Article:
Objective: The role of extended thymectomy in the treatment of class I myasthenia gravis is still controversial. This study compared the long-term outcomes of operated and nonoperated patients allocated according to their will.
Methods: We retrospectively reviewed 47 patients with class I nonthymomatous myasthenia gravis undergoing extended thymectomy between 1980 and 2007. These patients were matched with 62 class I patients who refused surgery and received only pharmacologic therapy. Outcomes were stable remission and clinical or pharmacologic improvement. Predictors of remission were analyzed by Kaplan-Meier and Cox regression.
Results: We observed low postoperative major morbidity (n = 2; 4.2%) and no perioperative mortality. Heterotopic thymus was found in 22 patients (46%). Twenty-one patients showed active germinal centers, in the heterotopic thymus in 12 patients (57.1%). Thirty operated patients (64%) versus 34 nonoperated patients (55%) achieved stable remission, and 8 patients (17%) versus 5 patients (9%) showed pharmacologic improvement. Nine patients who had no postoperative improvement showed active ectopic thymus. Surgery was a marginal prognosticator (P = .053). Early treatment (≤6 months from symptoms onset) was the unique significant prognosticator (P = .045), but this was due to the contribution of the operated patients (P = .002). Other predictors of remission in the operated group were the absence of ectopic thymus (P = .007) with no germinal centers (P = .009). No significant predictor of remission was found in the nonoperated group.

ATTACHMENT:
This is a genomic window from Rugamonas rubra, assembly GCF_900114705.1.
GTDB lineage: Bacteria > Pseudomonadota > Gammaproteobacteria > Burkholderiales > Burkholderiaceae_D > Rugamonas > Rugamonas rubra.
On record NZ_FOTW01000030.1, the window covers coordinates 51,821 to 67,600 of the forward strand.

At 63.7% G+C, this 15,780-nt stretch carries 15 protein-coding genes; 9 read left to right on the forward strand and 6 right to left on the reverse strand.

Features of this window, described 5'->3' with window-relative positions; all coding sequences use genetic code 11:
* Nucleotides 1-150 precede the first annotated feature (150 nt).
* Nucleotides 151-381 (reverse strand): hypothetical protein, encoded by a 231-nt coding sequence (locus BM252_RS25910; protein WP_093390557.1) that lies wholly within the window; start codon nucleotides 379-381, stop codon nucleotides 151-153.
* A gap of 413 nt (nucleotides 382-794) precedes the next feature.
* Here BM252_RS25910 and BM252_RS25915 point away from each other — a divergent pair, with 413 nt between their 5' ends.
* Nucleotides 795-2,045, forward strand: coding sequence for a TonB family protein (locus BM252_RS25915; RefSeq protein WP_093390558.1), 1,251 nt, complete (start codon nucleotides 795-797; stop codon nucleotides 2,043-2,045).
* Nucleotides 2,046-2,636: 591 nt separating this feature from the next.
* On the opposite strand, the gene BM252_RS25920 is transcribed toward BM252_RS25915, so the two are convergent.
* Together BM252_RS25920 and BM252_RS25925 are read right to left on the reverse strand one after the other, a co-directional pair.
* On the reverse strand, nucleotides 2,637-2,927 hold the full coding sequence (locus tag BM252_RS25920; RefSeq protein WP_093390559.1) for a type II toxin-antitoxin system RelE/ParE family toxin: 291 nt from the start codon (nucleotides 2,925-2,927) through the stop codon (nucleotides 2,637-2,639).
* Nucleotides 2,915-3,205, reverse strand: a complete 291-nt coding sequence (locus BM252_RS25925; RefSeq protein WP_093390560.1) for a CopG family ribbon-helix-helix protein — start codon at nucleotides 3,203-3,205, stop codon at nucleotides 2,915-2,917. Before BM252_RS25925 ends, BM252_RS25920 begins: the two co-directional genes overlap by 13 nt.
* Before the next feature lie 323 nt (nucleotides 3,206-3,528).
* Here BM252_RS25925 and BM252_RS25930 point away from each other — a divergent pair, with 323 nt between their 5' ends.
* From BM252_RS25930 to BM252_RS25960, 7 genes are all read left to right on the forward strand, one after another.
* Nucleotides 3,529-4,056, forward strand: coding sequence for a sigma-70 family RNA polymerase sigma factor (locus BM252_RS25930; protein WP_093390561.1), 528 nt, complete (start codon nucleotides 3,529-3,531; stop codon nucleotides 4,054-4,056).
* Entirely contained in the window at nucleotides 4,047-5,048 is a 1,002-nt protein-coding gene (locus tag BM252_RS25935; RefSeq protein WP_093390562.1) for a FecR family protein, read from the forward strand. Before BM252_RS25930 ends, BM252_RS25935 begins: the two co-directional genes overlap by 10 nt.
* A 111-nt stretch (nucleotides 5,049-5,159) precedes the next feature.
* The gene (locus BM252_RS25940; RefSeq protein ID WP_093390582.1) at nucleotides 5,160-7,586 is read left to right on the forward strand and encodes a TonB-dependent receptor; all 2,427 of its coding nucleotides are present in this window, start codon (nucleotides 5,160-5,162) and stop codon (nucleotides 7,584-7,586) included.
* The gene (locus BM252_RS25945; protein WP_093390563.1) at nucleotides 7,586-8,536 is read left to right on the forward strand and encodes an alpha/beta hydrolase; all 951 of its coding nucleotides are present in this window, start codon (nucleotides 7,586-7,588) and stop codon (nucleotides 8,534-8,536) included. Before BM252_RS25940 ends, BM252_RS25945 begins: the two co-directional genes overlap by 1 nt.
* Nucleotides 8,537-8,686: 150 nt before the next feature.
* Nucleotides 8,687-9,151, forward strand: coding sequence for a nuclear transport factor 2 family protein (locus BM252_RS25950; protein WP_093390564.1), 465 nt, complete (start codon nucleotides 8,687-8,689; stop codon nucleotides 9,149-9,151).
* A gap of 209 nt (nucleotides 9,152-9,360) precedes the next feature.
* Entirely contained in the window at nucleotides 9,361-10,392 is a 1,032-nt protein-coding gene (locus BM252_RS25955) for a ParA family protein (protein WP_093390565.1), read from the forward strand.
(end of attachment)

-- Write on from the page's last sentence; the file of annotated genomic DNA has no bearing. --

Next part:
Conclusions: Extended thymectomy achieved a more rapid remission than after nonsurgical treatment of class I myasthenia gravis. Significantly better outcomes resulted when thymectomy was performed within 6 months from the onset of symptoms.
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